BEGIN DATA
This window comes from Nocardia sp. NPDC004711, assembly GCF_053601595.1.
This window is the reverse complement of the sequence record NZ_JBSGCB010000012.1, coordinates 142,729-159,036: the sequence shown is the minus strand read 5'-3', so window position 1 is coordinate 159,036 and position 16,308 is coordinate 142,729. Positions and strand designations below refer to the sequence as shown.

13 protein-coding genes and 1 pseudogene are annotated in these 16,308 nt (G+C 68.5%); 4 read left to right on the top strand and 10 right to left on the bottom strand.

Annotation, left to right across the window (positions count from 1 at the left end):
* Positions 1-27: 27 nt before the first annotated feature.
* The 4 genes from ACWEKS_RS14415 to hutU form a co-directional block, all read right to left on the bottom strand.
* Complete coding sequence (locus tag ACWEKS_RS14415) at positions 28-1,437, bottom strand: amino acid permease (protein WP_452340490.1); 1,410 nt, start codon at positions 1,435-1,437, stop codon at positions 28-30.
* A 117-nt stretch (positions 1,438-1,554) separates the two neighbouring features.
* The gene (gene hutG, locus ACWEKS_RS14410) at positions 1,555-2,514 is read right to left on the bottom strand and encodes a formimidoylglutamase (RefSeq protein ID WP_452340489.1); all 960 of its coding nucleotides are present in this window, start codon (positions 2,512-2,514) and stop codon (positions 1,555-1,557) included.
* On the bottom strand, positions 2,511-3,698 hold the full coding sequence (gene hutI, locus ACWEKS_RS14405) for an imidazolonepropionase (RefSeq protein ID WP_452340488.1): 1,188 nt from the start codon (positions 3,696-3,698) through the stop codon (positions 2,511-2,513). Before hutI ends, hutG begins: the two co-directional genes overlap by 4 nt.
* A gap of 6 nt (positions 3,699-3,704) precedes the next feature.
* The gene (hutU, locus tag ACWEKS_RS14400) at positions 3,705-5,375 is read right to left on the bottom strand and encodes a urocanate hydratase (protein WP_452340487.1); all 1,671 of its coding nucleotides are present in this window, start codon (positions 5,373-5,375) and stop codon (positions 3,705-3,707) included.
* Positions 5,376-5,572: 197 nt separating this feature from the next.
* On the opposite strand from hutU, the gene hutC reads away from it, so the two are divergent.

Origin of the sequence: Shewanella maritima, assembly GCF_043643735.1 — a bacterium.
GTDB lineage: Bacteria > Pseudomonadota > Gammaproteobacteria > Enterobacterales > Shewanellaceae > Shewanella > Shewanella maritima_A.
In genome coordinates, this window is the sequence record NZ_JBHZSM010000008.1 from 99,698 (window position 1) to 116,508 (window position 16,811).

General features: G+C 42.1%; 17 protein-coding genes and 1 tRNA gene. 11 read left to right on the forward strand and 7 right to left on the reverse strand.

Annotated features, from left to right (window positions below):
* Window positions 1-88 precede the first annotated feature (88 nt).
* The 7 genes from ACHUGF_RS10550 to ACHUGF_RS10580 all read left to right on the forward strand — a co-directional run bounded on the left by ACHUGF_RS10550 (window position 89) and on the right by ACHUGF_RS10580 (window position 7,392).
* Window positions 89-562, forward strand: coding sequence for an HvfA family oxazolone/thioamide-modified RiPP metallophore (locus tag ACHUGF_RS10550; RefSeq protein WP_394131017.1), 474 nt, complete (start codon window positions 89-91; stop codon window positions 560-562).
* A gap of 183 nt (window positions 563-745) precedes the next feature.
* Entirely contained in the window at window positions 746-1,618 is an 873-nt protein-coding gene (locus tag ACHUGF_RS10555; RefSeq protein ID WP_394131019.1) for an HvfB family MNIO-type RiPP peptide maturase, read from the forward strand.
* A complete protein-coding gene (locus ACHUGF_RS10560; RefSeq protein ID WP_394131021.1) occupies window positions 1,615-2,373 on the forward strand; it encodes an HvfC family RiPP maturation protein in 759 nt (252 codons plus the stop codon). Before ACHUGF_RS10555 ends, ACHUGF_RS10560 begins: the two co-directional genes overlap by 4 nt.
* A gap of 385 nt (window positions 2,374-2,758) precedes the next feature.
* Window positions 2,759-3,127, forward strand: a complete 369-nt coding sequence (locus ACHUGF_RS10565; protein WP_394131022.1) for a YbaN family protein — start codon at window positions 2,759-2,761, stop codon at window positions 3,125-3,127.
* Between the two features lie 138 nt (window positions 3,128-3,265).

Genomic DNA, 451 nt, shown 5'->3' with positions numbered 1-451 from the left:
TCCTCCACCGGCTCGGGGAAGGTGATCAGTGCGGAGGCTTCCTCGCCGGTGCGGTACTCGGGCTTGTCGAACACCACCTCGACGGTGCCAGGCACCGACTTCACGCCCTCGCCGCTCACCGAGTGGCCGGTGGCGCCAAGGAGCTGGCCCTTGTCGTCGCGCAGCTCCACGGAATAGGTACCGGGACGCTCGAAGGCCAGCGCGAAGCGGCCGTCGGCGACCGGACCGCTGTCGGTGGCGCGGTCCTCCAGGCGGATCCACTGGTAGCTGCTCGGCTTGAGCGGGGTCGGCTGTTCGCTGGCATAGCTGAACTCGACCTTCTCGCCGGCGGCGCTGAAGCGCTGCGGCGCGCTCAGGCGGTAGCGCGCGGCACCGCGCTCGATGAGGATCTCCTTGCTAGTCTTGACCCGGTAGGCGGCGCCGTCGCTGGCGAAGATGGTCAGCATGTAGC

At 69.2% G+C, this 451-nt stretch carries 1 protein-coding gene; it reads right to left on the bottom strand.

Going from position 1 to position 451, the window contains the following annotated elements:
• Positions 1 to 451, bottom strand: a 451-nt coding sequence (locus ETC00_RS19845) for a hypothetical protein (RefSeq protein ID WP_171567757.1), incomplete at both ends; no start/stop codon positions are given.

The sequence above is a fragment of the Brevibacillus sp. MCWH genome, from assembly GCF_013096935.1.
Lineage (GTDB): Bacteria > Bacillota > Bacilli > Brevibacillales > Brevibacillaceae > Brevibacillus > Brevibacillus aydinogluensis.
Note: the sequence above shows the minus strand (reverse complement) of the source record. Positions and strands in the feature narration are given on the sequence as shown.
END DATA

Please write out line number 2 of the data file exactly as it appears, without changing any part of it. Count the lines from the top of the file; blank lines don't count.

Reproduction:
This window is the reverse complement of the sequence record NZ_JBSGCB010000012.1, coordinates 142,729-159,036: the sequence shown is the minus strand read 5'-3', so window position 1 is coordinate 159,036 and position 16,308 is coordinate 142,729. Positions and strand designations below refer to the sequence as shown.